4 Artificial Intelligence trends noticed in the banking sector
By Joy Dumasia
June 24, 2022
- AI chips
- AI functions
- AI in banking
Artificial intelligence (AI) has been around for a long time. AI was first conceptualized in 1955 as a branch of computer science and focused on the science of building “intelligent machines” that could mimic the cognitive abilities of the human mind, such as learning and problem solving. AI is expected to have a disruptive effect on most industrial sectors, many times over the Internet over the past two decades. Organizations and governments around the world are diverting billions of dollars to fund research and pilot programs of AI applications to solve real-world problems that current technology is unable to solve.
Artificial intelligence enables banks to manage record-breaking high-speed data to receive valuable insights. Moreover, digital payments, AI robots and biometric fraud detection systems further lead to high quality services for a wider customer base. Artificial intelligence includes a comprehensive set of technologies, including but not limited to machine learning, natural language processing, expert systems, vision, speech, planning, robotics, etc.
The adoption of AI in different businesses has increased due to the COVID-19 pandemic. Since the pandemic hit the world, the potential value of AI has increased dramatically. The adoption of AI is limited to improving the efficiency of operations or the efficiency of operations. However, AI is becoming increasingly important as organizations automate their day-to-day operations and understand the datasets affected by COVID-19. It can also be leveraged to improve the stakeholder experience.
Here are 4 AI trends noticed in the banking sector:
- AI in cybersecurity
The use of AI-powered cybersecurity tools is one of the growing AI trends, AI will enhance cybersecurity by helping in threat detection and prevention. For example, by identifying patterns and learning to spot fraud, preventing unauthorized access and cyberattacks by learning to identify unusual or threatening activity. AI-based cybersecurity systems provide the latest insights into industry-specific and global threats. Such decisions depend on what could possibly be used to attack your business. Prescriptive information allows organizations to configure and augment controls and processes to fine-tune their cyber resilience more effectively.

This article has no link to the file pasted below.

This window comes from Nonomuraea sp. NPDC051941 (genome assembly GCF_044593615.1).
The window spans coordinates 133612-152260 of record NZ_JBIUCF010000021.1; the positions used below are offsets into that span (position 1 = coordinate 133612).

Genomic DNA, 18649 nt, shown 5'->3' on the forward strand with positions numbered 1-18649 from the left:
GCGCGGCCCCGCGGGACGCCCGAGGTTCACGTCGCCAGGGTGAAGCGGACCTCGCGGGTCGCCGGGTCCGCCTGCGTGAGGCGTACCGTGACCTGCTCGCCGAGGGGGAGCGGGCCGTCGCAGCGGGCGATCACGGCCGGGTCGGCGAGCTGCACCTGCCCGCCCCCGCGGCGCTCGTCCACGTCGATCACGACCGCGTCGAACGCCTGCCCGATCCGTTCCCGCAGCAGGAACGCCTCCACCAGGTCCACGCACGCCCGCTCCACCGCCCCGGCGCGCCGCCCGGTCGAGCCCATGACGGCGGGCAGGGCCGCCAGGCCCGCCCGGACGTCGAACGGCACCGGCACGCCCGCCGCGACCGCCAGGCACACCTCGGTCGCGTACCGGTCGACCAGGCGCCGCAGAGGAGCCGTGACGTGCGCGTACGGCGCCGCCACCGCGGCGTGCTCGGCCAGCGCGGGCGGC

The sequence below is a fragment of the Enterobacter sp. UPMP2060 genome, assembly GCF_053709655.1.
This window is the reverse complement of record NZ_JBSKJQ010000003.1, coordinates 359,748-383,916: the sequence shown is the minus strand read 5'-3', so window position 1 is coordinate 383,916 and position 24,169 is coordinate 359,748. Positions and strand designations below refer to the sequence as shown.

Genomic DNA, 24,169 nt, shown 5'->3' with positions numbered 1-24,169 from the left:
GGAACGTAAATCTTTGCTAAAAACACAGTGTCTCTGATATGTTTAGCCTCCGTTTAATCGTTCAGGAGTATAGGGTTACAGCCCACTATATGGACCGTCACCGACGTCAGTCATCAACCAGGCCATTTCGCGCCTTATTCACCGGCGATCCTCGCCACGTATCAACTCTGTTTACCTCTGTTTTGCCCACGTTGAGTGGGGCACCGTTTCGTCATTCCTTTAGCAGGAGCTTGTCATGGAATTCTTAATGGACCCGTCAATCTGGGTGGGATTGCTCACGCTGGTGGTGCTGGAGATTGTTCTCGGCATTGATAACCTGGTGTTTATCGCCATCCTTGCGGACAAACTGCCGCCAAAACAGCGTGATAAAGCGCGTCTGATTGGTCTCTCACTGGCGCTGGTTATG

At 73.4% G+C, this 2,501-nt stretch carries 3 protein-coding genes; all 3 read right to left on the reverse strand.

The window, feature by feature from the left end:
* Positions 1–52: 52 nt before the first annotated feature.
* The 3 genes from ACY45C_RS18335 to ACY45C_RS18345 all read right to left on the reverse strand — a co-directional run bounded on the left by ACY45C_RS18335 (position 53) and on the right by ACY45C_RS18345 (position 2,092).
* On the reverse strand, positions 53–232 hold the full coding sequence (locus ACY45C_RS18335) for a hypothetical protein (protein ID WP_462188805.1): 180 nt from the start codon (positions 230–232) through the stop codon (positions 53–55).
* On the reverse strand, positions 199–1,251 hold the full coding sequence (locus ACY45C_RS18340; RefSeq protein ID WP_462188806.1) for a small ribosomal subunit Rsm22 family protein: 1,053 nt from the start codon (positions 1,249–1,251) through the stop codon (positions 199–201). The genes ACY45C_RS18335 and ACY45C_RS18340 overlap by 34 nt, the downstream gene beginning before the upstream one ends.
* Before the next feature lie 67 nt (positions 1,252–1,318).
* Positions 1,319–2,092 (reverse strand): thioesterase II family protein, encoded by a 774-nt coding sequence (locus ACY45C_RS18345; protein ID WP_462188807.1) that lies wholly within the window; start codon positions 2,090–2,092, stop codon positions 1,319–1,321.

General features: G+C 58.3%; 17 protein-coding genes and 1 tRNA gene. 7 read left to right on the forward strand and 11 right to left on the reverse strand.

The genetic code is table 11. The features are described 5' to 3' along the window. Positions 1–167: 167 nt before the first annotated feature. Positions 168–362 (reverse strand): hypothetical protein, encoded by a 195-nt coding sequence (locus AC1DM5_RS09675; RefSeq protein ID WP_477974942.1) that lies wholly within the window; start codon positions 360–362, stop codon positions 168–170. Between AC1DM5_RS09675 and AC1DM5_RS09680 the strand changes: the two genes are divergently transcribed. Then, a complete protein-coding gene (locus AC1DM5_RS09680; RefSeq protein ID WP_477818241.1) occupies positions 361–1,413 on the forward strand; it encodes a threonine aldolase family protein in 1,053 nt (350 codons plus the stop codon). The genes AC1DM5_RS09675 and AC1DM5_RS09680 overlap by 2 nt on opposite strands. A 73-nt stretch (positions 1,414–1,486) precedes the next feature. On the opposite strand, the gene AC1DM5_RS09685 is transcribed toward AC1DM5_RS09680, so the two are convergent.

AutoML has traditionally focused on algorithmic selection and finding the best machine learning or deep learning solution for a particular data set. However, growth has been seen in the Low-Code/No-Code movement across the board, from applications to targeted vertical AI solutions for enterprises. While AutoML made it possible to build high-quality AI models without extensive data science knowledge, modern Low-Code/No-Code platforms make it possible to build complete production-grade AI-powered applications. without in-depth programming knowledge.
AI functions require more processing power than non-IA functions. This goes hand in hand with the exponential growth of processing power, and this continued growth and accessibility of AI computing is creating increased demand for more powerful hardware. This hardware will be more efficient and enable increasingly widespread use of AI and automation functions.
Hperautomation is the combination of robotic process automation with artificial intelligence, it is frequently mentioned as a central aspect of the next wave of digital transformation. The power and usefulness of automation has long been known, the COVID-19 pandemic has only made it more apparent, as automation has proven instrumental in mitigating disruption to office workflows. Moreover, an extension of automation makes sense that hyperautomation will gradually come to the fore in the coming years.
IBS Intelligence reported on this that Mambu and Google cloud released a new report indicating that artificial intelligence will deliver personalized experiences and reshape banking as we know it. This change is driven by a combination of disruptive forces in the market. The report shows that the pandemic has increased consumer demand for always-available and personalized digital and mobile financial services.
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